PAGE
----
2 Trends that Really Make Me Worry about the Future of Humankind

By Chet Dembeck

Dancing for Big Brother, Mixed-Media Art by Chet Dembeck

Here are two worrisome trends that make me worry about humankind:

  1. The incessant obsession with gadgets such as i Phones, i Pads, laptops, Smart TVs, Video Games — both plain and those incorporating Virtual Reality.

This addiction is creating a whole species of creatures that have stopped exercising, reading books, concentrating for long periods of time and have ceased communicating as human beings all together. The instant access to unlimited information is creating the false belief that those who possess these gadgets are capable of being intelligent and learning more than the generations that came before them, but the exact opposite appears to be happening.

Instant analysis crafted to appeal to your prejudices, misconceptions and beliefs are being projected to your brain via these gadgets with the sole purpose of motivating you to either buy something, or act in a certain way that benefits those broadcasting or publishing said messages.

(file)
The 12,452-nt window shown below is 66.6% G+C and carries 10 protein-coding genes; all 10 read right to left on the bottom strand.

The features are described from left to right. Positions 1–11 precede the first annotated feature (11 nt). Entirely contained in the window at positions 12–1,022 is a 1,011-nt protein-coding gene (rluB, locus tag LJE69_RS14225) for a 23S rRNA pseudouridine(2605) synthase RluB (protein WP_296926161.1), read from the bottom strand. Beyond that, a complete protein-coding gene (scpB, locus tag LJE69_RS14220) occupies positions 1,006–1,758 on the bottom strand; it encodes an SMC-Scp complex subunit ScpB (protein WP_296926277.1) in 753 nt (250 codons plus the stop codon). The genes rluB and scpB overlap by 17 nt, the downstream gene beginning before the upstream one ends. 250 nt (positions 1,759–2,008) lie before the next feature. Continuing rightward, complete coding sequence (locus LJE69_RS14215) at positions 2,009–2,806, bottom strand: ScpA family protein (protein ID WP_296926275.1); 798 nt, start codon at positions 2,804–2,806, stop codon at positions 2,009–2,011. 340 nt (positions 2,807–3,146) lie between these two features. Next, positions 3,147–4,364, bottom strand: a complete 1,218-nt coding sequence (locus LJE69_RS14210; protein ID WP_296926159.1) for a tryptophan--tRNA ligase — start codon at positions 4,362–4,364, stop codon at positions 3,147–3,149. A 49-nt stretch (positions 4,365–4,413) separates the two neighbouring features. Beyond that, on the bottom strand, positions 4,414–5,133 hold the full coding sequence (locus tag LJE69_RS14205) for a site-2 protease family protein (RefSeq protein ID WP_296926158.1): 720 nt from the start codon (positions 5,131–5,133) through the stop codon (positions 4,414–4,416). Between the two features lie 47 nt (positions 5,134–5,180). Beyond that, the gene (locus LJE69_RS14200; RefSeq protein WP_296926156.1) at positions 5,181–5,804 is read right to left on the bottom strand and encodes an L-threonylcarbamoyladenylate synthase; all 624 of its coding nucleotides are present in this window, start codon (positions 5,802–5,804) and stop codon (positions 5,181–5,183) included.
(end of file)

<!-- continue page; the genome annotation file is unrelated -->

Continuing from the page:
Whole glamour and celebrity industries are being created and spun using nothing but gawkiness, glitter and the monstrous lie that you can be famous by just strutting your stuff, male or female, and talent is no longer an issue. Your self-aggrandizement is the instant gratification as you expose yourself to the world via social media to be emulated by other wanna-be-famous-for- 15 minutes. It’s all amplified and made possible by the little bit of plastic and silicone you hold in your hand.

Don’t Want To Pay for Anything  

For someone who has work two or three jobs all of my life, the next self-destructive trend I see gaining traction mightily in today’s work is this:

  1. I don’t want to pay for anything and I want others who have more than me to pay for my stuff.